I'm trying to find the indices of all elements in an array that are greater than a but less than b. It's probably just a problem with my syntax but this doesn't work:

numpy.where((my_array > a) and (my_array < b))

How should I fix this? Or is there a better way to do it?


  • 4
    have you tried logical operators like & instead of and?
    – RodericDay
    Nov 27, 2012 at 17:12
  • 1
    Just substituting and with & doesn't work, but I just found that this works: numpy.where((my_array > a) & (my_array < b) == True)
    – ylangylang
    Nov 27, 2012 at 17:14
  • @user1803782: Can you explain it what sense replacing and with & doesn't work? It's the standard way to solve this problem. Nov 27, 2012 at 17:21
  • 1
    I'm actually not sure why it gave an error the first time. Now it does work. My bad. But thanks.
    – ylangylang
    Nov 27, 2012 at 17:28

1 Answer 1


Here are two ways:

In [1]: my_array = arange(10)

In [2]: where((my_array > 3) & (my_array < 7))
Out[2]: (array([4, 5, 6]),)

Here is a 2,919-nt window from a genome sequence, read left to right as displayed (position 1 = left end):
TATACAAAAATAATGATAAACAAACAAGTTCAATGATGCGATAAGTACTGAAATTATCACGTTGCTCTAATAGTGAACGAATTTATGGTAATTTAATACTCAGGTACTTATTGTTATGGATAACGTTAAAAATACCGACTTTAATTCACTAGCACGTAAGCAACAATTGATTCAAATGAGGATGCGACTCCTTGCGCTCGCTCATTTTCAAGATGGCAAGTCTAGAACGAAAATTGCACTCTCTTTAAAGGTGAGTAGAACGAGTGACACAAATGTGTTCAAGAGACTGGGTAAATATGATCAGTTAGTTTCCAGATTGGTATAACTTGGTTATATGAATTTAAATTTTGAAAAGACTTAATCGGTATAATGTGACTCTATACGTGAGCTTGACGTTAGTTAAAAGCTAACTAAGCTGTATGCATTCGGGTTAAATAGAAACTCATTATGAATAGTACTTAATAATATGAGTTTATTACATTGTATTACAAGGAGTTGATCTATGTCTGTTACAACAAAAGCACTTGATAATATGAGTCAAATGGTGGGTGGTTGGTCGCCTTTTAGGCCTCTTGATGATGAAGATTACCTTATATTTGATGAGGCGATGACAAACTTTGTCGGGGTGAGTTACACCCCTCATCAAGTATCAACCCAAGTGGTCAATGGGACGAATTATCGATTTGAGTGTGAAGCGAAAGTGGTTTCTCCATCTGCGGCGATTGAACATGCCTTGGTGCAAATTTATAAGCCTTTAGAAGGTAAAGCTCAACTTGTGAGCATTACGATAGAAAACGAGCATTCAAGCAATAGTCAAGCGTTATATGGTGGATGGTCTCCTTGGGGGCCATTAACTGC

In [3]: where(logical_and(my_array > 3, my_array < 7))
Out[3]: (array([4, 5, 6]),)

For the first (replacing and with &), be careful to add parentheses appropriately: & has higher precedence than the comparison operators. You can also use *, but I wouldn't recommend it: it's hacky and doesn't make for readable code.

In [4]: where((my_array > 3) * (my_array < 7))
Out[4]: (array([4, 5, 6]),)
  • 2
    what do you mean with "hacky" ? and why does it always return "(array([4,5,6]),)" instead of just returning "array([4,5,6])" ? What is the idea behind the "tuple without a second thing in it"-syntax of the returned thing? Mar 21, 2014 at 14:25
  • 2
    @usethedeathstar: (1) the hacky bit is subjective. I guess my issue with it is that (for me, at least) the surface reading of the code doesn't clearly match the intent. (2) For where, it returns a tuple because in the general case where operates on two n-dimensional arrays and returns an n-tuple of results; here you're seeing the special case where n=1. The tuple container is a bit ugly, but being inconsistent with the higher-dimensional cases would probably be uglier. (Yay! More subjectivity!) Mar 21, 2014 at 14:31
  • so since in this case, we get a 1D array, the tuple is 1 item long, and in the 2D case, you just get an "x-index" array and a "y-index" array in your tuple, showing the x,y coordinates of the points in your 2D array that are good according to the logic-composition you made? Mar 21, 2014 at 14:36
  • @usethedeathstar: Yes, exactly. Mar 21, 2014 at 14:42
  • 1
    Bah: "operates on two n-dimensional arrays" should be "operates on an n-dimensional array" above. Mar 21, 2014 at 15:11

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